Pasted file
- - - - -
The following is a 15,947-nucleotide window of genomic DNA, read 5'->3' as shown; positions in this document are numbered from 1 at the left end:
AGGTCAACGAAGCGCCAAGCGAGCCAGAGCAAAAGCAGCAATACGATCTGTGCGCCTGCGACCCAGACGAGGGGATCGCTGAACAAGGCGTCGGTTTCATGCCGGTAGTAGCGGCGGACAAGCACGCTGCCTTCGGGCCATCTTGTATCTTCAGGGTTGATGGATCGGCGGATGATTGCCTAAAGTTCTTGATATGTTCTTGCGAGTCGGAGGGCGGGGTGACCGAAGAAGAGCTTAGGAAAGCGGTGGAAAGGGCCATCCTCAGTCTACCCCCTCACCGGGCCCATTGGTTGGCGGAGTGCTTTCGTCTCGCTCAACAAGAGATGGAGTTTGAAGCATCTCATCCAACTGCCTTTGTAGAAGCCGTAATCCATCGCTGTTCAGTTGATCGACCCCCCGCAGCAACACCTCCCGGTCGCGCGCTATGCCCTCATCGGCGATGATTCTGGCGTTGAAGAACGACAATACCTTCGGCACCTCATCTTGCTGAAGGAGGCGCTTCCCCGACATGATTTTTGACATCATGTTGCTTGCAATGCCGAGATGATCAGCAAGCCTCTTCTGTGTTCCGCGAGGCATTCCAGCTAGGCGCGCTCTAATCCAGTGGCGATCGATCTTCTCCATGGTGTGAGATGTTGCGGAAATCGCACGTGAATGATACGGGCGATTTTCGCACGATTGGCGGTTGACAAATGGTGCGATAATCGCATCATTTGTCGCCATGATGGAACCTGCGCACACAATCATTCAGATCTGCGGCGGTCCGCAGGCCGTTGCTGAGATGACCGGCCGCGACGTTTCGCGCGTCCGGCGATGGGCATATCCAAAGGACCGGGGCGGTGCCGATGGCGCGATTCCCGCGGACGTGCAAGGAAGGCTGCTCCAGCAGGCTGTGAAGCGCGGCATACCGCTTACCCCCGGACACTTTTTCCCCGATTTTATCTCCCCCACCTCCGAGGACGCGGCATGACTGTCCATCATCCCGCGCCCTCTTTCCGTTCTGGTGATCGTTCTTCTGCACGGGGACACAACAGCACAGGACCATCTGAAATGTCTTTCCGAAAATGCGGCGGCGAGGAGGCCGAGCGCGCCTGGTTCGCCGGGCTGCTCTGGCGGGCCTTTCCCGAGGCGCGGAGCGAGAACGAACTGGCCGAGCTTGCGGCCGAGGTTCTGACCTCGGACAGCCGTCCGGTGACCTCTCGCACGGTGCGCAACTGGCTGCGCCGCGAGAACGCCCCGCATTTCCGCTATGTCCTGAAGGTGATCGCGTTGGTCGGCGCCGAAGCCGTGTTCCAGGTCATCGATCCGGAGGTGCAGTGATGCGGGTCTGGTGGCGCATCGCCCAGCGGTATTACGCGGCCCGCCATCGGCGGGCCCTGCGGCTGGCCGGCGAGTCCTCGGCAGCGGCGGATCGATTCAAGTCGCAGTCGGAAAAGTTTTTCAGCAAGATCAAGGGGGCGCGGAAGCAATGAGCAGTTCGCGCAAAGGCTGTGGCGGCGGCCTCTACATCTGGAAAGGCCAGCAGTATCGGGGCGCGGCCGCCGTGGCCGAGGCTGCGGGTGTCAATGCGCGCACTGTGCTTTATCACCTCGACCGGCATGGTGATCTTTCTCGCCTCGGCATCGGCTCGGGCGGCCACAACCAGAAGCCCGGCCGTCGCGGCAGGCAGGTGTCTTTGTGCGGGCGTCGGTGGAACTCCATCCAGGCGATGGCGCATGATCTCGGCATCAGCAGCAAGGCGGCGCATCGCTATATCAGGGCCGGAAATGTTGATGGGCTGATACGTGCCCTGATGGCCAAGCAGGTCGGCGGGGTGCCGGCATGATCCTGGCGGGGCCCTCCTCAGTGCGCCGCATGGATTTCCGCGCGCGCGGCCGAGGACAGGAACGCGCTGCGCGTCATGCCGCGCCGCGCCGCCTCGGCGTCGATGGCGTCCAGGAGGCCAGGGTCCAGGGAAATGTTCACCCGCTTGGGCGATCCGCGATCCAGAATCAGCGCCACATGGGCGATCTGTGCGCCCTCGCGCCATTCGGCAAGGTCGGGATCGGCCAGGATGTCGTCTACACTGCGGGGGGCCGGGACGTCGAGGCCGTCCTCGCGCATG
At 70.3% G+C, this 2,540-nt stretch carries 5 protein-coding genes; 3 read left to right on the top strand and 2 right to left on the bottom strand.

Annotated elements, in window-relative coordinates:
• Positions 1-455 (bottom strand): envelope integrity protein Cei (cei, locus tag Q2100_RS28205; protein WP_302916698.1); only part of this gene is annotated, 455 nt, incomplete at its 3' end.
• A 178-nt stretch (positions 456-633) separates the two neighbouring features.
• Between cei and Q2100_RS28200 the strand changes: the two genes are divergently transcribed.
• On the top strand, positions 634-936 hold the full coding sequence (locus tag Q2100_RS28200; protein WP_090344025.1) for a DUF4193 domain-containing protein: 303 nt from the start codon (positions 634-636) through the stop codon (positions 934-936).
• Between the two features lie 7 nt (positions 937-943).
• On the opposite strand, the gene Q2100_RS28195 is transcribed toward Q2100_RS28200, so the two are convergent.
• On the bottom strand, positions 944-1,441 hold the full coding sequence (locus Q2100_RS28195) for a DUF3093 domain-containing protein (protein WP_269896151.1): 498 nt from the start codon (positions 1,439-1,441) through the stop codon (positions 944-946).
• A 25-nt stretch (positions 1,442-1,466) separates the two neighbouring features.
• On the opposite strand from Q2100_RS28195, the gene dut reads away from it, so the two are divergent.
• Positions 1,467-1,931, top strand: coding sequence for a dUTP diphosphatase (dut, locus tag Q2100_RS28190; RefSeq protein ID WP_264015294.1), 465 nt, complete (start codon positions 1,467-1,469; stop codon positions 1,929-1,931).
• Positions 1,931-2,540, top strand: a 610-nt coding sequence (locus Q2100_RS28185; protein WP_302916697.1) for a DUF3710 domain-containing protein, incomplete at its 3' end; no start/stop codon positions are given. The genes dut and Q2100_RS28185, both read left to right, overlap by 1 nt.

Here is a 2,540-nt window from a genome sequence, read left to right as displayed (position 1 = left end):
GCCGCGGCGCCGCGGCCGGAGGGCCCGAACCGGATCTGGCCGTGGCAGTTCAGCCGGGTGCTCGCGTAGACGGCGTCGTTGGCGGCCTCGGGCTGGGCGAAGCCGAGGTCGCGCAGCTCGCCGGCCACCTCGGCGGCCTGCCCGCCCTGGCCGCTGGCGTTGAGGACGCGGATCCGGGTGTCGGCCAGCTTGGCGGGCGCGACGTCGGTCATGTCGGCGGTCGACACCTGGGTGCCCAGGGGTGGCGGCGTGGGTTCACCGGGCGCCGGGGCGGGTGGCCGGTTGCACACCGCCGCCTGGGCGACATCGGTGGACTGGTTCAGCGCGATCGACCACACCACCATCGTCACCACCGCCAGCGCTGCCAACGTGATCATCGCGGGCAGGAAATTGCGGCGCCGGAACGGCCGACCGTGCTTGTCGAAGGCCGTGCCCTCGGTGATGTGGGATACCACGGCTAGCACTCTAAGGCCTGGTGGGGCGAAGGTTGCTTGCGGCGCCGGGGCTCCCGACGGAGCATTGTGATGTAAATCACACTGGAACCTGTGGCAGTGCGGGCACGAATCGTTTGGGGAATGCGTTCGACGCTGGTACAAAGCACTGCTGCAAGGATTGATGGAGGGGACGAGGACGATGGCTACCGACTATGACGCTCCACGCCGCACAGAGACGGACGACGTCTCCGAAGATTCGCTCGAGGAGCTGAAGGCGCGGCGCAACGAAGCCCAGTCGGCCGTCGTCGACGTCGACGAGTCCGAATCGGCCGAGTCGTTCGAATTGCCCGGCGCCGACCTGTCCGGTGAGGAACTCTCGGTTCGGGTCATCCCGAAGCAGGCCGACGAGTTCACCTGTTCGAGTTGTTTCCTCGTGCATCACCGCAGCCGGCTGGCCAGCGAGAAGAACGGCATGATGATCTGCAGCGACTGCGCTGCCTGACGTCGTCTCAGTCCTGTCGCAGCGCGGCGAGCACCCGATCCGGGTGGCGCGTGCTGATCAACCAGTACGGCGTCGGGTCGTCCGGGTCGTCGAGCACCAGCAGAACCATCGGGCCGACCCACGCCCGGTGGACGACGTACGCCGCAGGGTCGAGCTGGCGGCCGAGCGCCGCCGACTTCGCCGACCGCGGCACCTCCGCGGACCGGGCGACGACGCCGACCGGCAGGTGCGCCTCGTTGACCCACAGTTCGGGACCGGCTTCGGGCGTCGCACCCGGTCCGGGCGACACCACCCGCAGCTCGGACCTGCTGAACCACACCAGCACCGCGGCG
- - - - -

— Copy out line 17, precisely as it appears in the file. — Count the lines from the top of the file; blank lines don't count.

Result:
GCCGCGGCGCCGCGGCCGGAGGGCCCGAACCGGATCTGGCCGTGGCAGTTCAGCCGGGTGCTCGCGTAGACGGCGTCGTTGGCGGCCTCGGGCTGGGCGAAGCCGAGGTCGCGCAGCTCGCCGGCCACCTCGGCGGCCTGCCCGCCCTGGCCGCTGGCGTTGAGGACGCGGATCCGGGTGTCGGCCAGCTTGGCGGGCGCGACGTCGGTCATGTCGGCGGTCGACACCTGGGTGCCCAGGGGTGGCGGCGTGGGTTCACCGGGCGCCGGGGCGGGTGGCCGGTTGCACACCGCCGCCTGGGCGACATCGGTGGACTGGTTCAGCGCGATCGACCACACCACCATCGTCACCACCGCCAGCGCTGCCAACGTGATCATCGCGGGCAGGAAATTGCGGCGCCGGAACGGCCGACCGTGCTTGTCGAAGGCCGTGCCCTCGGTGATGTGGGATACCACGGCTAGCACTCTAAGGCCTGGTGGGGCGAAGGTTGCTTGCGGCGCCGGGGCTCCCGACGGAGCATTGTGATGTAAATCACACTGGAACCTGTGGCAGTGCGGGCACGAATCGTTTGGGGAATGCGTTCGACGCTGGTACAAAGCACTGCTGCAAGGATTGATGGAGGGGACGAGGACGATGGCTACCGACTATGACGCTCCACGCCGCACAGAGACGGACGACGTCTCCGAAGATTCGCTCGAGGAGCTGAAGGCGCGGCGCAACGAAGCCCAGTCGGCCGTCGTCGACGTCGACGAGTCCGAATCGGCCGAGTCGTTCGAATTGCCCGGCGCCGACCTGTCCGGTGAGGAACTCTCGGTTCGGGTCATCCCGAAGCAGGCCGACGAGTTCACCTGTTCGAGTTGTTTCCTCGTGCATCACCGCAGCCGGCTGGCCAGCGAGAAGAACGGCATGATGATCTGCAGCGACTGCGCTGCCTGACGTCGTCTCAGTCCTGTCGCAGCGCGGCGAGCACCCGATCCGGGTGGCGCGTGCTGATCAACCAGTACGGCGTCGGGTCGTCCGGGTCGTCGAGCACCAGCAGAACCATCGGGCCGACCCACGCCCGGTGGACGACGTACGCCGCAGGGTCGAGCTGGCGGCCGAGCGCCGCCGACTTCGCCGACCGCGGCACCTCCGCGGACCGGGCGACGACGCCGACCGGCAGGTGCGCCTCGTTGACCCACAGTTCGGGACCGGCTTCGGGCGTCGCACCCGGTCCGGGCGACACCACCCGCAGCTCGGACCTGCTGAACCACACCAGCACCGCGGCG